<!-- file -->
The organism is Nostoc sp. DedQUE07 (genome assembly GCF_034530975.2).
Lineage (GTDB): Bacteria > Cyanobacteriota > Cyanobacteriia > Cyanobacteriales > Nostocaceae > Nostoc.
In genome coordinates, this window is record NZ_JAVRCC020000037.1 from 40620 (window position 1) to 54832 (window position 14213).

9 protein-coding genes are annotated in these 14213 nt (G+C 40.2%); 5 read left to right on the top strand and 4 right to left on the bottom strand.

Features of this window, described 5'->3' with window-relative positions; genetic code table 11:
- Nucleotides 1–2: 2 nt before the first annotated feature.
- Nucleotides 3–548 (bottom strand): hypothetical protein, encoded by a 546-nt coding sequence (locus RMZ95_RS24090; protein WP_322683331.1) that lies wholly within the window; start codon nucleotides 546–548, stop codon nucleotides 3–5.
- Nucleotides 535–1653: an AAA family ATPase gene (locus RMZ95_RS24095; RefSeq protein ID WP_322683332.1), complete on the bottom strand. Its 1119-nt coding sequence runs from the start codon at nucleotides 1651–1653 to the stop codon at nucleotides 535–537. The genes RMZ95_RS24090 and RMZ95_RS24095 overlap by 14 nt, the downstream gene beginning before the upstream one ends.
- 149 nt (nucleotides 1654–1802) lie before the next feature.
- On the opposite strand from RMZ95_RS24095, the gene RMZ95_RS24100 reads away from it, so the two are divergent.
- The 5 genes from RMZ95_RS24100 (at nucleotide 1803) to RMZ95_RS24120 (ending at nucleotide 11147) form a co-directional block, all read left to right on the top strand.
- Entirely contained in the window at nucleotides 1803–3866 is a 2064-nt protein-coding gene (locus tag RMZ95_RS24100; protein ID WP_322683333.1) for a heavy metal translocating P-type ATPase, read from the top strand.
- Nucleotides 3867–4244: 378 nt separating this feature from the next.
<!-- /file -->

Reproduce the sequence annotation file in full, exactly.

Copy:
The organism is Nostoc sp. DedQUE07 (genome assembly GCF_034530975.2).
Lineage (GTDB): Bacteria > Cyanobacteriota > Cyanobacteriia > Cyanobacteriales > Nostocaceae > Nostoc.
In genome coordinates, this window is record NZ_JAVRCC020000037.1 from 40620 (window position 1) to 54832 (window position 14213).

9 protein-coding genes are annotated in these 14213 nt (G+C 40.2%); 5 read left to right on the top strand and 4 right to left on the bottom strand.

Features of this window, described 5'->3' with window-relative positions; genetic code table 11:
- Nucleotides 1–2: 2 nt before the first annotated feature.
- Nucleotides 3–548 (bottom strand): hypothetical protein, encoded by a 546-nt coding sequence (locus RMZ95_RS24090; protein WP_322683331.1) that lies wholly within the window; start codon nucleotides 546–548, stop codon nucleotides 3–5.
- Nucleotides 535–1653: an AAA family ATPase gene (locus RMZ95_RS24095; RefSeq protein ID WP_322683332.1), complete on the bottom strand. Its 1119-nt coding sequence runs from the start codon at nucleotides 1651–1653 to the stop codon at nucleotides 535–537. The genes RMZ95_RS24090 and RMZ95_RS24095 overlap by 14 nt, the downstream gene beginning before the upstream one ends.
- 149 nt (nucleotides 1654–1802) lie before the next feature.
- On the opposite strand from RMZ95_RS24095, the gene RMZ95_RS24100 reads away from it, so the two are divergent.
- The 5 genes from RMZ95_RS24100 (at nucleotide 1803) to RMZ95_RS24120 (ending at nucleotide 11147) form a co-directional block, all read left to right on the top strand.
- Entirely contained in the window at nucleotides 1803–3866 is a 2064-nt protein-coding gene (locus tag RMZ95_RS24100; protein ID WP_322683333.1) for a heavy metal translocating P-type ATPase, read from the top strand.
- Nucleotides 3867–4244: 378 nt separating this feature from the next.